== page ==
VEGF-induced adult neovascularization: Recruitment, retention, and role of accessory cells

Myriam Grunewald, Inbal Avraham, Yuval Dor, Esther Bachar-Lustig, Ahuva Itin, Steffen Yung, Stephano Chimenti, Limor Landsman, Rinat Abramovitch, Eli Keshet*

*Corresponding author for this work

Research output: Contribution to journalArticlepeer-review

1036 Scopus citations

Abstract

Adult neovascularization relies on the recruitment of circulating cells, but their angiogenic roles and recruitment mechanisms are unclear. We show that the endothelial growth factor VEGF is sufficient for organ homing of circulating mononuclear myeloid cells and is required for their perivascular positioning and retention. Recruited bone marrow-derived circulating cells (RBCCs) summoned by VEGF serve a function distinct from endothelial progenitor cells. Retention of RBCCs in close proximity to angiogenic vessels is mediated by SDF1, a chemokine induced by VEGF in activated perivascular myofibroblasts. RBCCs enhance in situ proliferation of endothelial cells via secreting proangiogenic activities distinct from locally induced activities. Precluding RBCCs strongly attenuated the proangiogenic response to VEGF and addition of purified RBCCs enhanced angiogenesis in excision wounds. Together, the data suggest a model for VEGF-programmed adult neovascularization highlighting the essential paracrine role of recruited myeloid cells and a role for SDF1 in their perivascular retention.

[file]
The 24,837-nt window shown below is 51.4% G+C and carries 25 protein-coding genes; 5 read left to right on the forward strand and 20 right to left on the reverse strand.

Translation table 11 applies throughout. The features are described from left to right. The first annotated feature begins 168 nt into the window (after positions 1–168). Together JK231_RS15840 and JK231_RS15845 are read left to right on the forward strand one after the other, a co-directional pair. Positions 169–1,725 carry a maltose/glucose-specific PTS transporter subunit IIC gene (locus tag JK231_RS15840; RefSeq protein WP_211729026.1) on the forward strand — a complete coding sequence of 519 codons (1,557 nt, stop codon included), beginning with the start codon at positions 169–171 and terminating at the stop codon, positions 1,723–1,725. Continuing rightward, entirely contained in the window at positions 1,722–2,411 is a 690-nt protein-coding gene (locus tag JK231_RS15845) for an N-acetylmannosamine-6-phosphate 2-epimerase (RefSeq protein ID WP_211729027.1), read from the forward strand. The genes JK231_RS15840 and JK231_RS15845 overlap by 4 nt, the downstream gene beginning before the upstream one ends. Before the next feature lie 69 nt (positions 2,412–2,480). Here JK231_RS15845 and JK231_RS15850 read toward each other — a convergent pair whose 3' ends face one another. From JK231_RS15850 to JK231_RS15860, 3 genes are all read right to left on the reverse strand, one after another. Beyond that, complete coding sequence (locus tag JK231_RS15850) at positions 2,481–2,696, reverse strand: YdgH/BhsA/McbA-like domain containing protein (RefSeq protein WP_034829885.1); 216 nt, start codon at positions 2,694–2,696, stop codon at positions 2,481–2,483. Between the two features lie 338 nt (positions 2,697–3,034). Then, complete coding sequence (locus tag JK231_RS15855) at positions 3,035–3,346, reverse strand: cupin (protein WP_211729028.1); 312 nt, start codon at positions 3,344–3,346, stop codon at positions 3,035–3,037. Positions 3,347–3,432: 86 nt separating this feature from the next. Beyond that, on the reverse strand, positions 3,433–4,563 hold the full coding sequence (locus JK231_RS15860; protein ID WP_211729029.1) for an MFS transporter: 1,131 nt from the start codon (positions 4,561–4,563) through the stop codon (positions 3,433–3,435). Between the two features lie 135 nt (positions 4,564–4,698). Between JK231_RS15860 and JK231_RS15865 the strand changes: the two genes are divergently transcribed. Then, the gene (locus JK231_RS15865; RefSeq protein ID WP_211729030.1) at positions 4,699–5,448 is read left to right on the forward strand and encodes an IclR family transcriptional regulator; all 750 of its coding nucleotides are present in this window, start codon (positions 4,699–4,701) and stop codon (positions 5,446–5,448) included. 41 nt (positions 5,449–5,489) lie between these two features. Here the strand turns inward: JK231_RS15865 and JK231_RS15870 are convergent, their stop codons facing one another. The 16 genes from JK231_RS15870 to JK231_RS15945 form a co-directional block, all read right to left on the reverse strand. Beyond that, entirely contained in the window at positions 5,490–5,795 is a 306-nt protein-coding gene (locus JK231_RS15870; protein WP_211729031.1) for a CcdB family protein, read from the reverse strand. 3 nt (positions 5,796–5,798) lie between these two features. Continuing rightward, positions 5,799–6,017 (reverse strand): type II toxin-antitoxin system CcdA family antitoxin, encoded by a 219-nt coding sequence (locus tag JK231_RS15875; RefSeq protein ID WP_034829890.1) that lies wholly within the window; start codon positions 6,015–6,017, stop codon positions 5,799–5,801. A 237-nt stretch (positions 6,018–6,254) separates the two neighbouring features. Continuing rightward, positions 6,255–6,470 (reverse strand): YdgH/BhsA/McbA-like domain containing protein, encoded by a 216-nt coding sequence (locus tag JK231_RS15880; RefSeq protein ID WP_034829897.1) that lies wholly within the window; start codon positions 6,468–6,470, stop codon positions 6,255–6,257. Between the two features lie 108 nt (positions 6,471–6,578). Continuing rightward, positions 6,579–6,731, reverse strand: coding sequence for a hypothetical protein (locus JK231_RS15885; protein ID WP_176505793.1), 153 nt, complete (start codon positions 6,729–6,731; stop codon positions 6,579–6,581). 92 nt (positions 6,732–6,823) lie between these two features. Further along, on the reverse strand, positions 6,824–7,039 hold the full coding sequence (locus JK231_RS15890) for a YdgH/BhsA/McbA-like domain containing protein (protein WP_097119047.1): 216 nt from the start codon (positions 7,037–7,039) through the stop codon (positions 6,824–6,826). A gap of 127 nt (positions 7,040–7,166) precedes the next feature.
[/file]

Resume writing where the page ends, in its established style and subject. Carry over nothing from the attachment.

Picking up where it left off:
Original languageAmerican English
Pages (from-to)175-189
Number of pages15
JournalCell
Volume124
Issue number1
DOIs
StatePublished - 13 Jan 2006

Bibliographical note

Funding Information:
We thank Drs. Amnon Peled, Tamar Licht, Anat Globerman, and Dalit May for their valuable contributions and the Israel Science Foundation and the European Vascular Genomic Network (EVGN) for financial support. M.G. was supported by a postdoctoral fellowship from the Israel Cancer Research Fund (ICRF) and from the Ministry of Science, Israel.

Fingerprint

Dive into the research topics of 'VEGF-induced adult neovascularization: Recruitment, retention, and role of accessory cells'. Together they form a unique fingerprint.

Cite this